Print Edition - 2014-06-09 | MONEY
Revenue from property transactions up 39.8pc
Jun 8, 2014-
In an indication that the real estate sector is bouncing back from a five-year recession, land transactions have increased significantly across the country. Land Revenue Offices in major cities, including the Kathmandu valley, have witnessed impressive growth in revenue collection from land and house registrations in the first 10 months of the current fiscal year.
The overall revenue collection from property transactions surged 39.8 percent over the review period, according to the Department of Land Reforms and Management (DoLRM).
In the first 10 months of the fiscal year, the government collected Rs 5.83 billion, while the figure was at Rs 4.17 billion in the same period a year ago.
Such is the growth in the collections that the target for the fiscal year has been already achieved, that too by a big margin. The government had aimed at collecting Rs 4.5 billion this year.
“The government had set the target based on the dismal performance of the real estate sector for the past few years. This year, the growth is huge,” said Raju Basnet, section officer at the planning division of the DoLRM.
He said land the revenue is expected to reach around Rs 6.25 billion at the end of this fiscal year.
“Since the data for two more months are yet to come, we are expecting the figure to easily exceed the Rs 6-billion mark,” he said, adding almost all big cities are witnessing a surge in land transactions.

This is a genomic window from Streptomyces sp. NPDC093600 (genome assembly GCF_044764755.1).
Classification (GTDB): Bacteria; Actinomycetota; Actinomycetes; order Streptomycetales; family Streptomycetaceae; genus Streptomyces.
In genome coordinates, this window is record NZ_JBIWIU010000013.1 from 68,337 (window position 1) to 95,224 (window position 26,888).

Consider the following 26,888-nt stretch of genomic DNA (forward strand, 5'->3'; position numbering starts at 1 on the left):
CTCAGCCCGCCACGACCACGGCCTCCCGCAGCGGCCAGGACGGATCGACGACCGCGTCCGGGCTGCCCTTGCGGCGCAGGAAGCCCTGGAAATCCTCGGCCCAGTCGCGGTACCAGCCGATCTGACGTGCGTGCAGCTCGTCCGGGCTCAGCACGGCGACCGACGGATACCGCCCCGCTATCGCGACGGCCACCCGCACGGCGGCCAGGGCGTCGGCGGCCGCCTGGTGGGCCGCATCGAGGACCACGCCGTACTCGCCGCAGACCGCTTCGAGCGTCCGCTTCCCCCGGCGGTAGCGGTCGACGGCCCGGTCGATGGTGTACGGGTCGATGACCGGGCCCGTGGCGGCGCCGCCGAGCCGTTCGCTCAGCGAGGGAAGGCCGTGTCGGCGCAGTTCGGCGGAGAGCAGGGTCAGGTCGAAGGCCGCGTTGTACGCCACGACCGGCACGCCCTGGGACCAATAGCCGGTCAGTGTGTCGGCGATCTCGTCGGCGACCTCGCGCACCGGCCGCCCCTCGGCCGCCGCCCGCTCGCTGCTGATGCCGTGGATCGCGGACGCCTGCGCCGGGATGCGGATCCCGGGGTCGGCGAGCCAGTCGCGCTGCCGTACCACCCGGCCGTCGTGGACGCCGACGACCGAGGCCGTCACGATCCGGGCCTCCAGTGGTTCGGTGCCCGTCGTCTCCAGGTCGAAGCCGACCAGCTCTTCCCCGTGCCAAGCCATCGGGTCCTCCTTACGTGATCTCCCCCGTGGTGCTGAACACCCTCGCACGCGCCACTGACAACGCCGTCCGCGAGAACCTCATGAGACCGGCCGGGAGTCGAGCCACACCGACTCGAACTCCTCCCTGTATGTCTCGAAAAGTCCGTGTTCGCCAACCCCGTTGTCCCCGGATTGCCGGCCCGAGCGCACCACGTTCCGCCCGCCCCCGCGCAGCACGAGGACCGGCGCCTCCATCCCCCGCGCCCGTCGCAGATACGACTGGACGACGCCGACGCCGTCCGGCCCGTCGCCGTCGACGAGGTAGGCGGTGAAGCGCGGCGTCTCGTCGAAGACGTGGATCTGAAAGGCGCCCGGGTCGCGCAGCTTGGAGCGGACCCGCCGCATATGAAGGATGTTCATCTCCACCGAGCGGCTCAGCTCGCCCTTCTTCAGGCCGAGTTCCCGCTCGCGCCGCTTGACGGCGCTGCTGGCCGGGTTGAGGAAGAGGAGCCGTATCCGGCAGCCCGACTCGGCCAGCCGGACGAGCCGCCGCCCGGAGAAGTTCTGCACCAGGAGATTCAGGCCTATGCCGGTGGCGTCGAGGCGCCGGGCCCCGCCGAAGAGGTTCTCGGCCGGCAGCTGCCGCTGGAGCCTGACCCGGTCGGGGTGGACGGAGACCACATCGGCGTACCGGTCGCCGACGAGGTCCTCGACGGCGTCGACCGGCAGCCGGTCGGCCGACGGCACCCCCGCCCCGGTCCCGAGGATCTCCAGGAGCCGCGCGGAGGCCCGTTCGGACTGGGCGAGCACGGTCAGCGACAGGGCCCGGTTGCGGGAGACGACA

The revenue collection from property transactions started to decline after 2009-10 after the Nepal Rastra Bank (NRB) capped real estate lending by banks and financial institutions (BFIs). The NRB move averted an imminent bubble burst in the property market, but pushed the sector to a recession.
Following the NRB intervention, the revenue collection from real-estate transactions slowed massively, with the collections coming down to just Rs 4.18 billion in fiscal year 2010-11, against the target of Rs 6.3 billion. As a result the DoLRM had to revise down its revenue target for 2011-12 to just Rs 4.5 billion.
The Kathmandu valley accounted for 42.88 percent (Rs 2.5 billion) of the total revenue collected across the country in the 10-month period. The valley has five Land Revenue Offices, at Dillibazaar, Chabahil and Kalanki in Kathmandu, and one each in Bhaktapur and Lalitpur.
Government officials say the major reason behind the increase in sales of land is the stability in price for the last three years, which has boosted the confidence of buyers.
“Land sales have been impressive lately,” said Min Man Shrestha, general secretary of Nepal Land and Housing Developers’ Association (NLHDA). He said sales of small land plots, priced between Rs 1.5 million and Rs 3 million have been good in the valley. People
are buying land in places around and outside the Ring Road that witnessing rapid urbanisation.
“As for the sales big land plots, the momentum is still not there,” said Shrestha, blaming BFIs’ reluctance to sanction loans to the real-estate sector for the situation. “Only around 10-15 credible project developers are issued loans, but they are the only ones who want to purchase big land plots.”
BFIs are still not ready to finance land purchase, but are issuing home loans. The NRB data show BFIs’ real estate loans have decreased, while home loans have surged. Home loans surged to Rs 77 billion in February 2014, from Rs 58 billion in February 2013. But real estate loans decreased by Rs 7 billion to Rs 82.8 billion over the period.
Published: 09-06-2014 09:01